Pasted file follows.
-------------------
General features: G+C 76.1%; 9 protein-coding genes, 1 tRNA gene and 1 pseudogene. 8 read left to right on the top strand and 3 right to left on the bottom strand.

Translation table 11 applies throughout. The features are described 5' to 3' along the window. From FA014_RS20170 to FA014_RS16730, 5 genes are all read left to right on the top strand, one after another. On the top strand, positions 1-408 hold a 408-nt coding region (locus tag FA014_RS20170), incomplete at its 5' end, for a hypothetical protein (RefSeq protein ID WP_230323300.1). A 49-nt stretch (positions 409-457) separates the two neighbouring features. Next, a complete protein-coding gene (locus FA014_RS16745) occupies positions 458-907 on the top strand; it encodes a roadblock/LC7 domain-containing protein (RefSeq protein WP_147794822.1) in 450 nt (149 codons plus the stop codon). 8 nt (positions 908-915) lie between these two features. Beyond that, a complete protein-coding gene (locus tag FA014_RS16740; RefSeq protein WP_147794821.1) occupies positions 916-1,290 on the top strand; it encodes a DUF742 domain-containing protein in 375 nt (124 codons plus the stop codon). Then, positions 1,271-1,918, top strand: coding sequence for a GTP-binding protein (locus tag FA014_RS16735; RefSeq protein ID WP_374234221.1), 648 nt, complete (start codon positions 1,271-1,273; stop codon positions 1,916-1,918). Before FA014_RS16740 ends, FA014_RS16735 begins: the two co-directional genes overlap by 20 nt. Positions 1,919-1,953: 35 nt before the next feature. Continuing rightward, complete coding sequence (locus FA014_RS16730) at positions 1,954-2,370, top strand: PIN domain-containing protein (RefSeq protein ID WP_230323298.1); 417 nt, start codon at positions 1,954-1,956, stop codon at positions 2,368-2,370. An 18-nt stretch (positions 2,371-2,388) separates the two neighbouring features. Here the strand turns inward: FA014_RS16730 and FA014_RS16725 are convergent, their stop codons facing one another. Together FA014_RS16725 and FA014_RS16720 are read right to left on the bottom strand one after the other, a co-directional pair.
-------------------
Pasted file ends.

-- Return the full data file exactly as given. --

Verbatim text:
General features: G+C 76.1%; 9 protein-coding genes, 1 tRNA gene and 1 pseudogene. 8 read left to right on the top strand and 3 right to left on the bottom strand.

Translation table 11 applies throughout. The features are described 5' to 3' along the window. From FA014_RS20170 to FA014_RS16730, 5 genes are all read left to right on the top strand, one after another. On the top strand, positions 1-408 hold a 408-nt coding region (locus tag FA014_RS20170), incomplete at its 5' end, for a hypothetical protein (RefSeq protein ID WP_230323300.1). A 49-nt stretch (positions 409-457) separates the two neighbouring features. Next, a complete protein-coding gene (locus FA014_RS16745) occupies positions 458-907 on the top strand; it encodes a roadblock/LC7 domain-containing protein (RefSeq protein WP_147794822.1) in 450 nt (149 codons plus the stop codon). 8 nt (positions 908-915) lie between these two features. Beyond that, a complete protein-coding gene (locus tag FA014_RS16740; RefSeq protein WP_147794821.1) occupies positions 916-1,290 on the top strand; it encodes a DUF742 domain-containing protein in 375 nt (124 codons plus the stop codon). Then, positions 1,271-1,918, top strand: coding sequence for a GTP-binding protein (locus tag FA014_RS16735; RefSeq protein ID WP_374234221.1), 648 nt, complete (start codon positions 1,271-1,273; stop codon positions 1,916-1,918). Before FA014_RS16740 ends, FA014_RS16735 begins: the two co-directional genes overlap by 20 nt. Positions 1,919-1,953: 35 nt before the next feature. Continuing rightward, complete coding sequence (locus FA014_RS16730) at positions 1,954-2,370, top strand: PIN domain-containing protein (RefSeq protein ID WP_230323298.1); 417 nt, start codon at positions 1,954-1,956, stop codon at positions 2,368-2,370. An 18-nt stretch (positions 2,371-2,388) separates the two neighbouring features. Here the strand turns inward: FA014_RS16730 and FA014_RS16725 are convergent, their stop codons facing one another. Together FA014_RS16725 and FA014_RS16720 are read right to left on the bottom strand one after the other, a co-directional pair.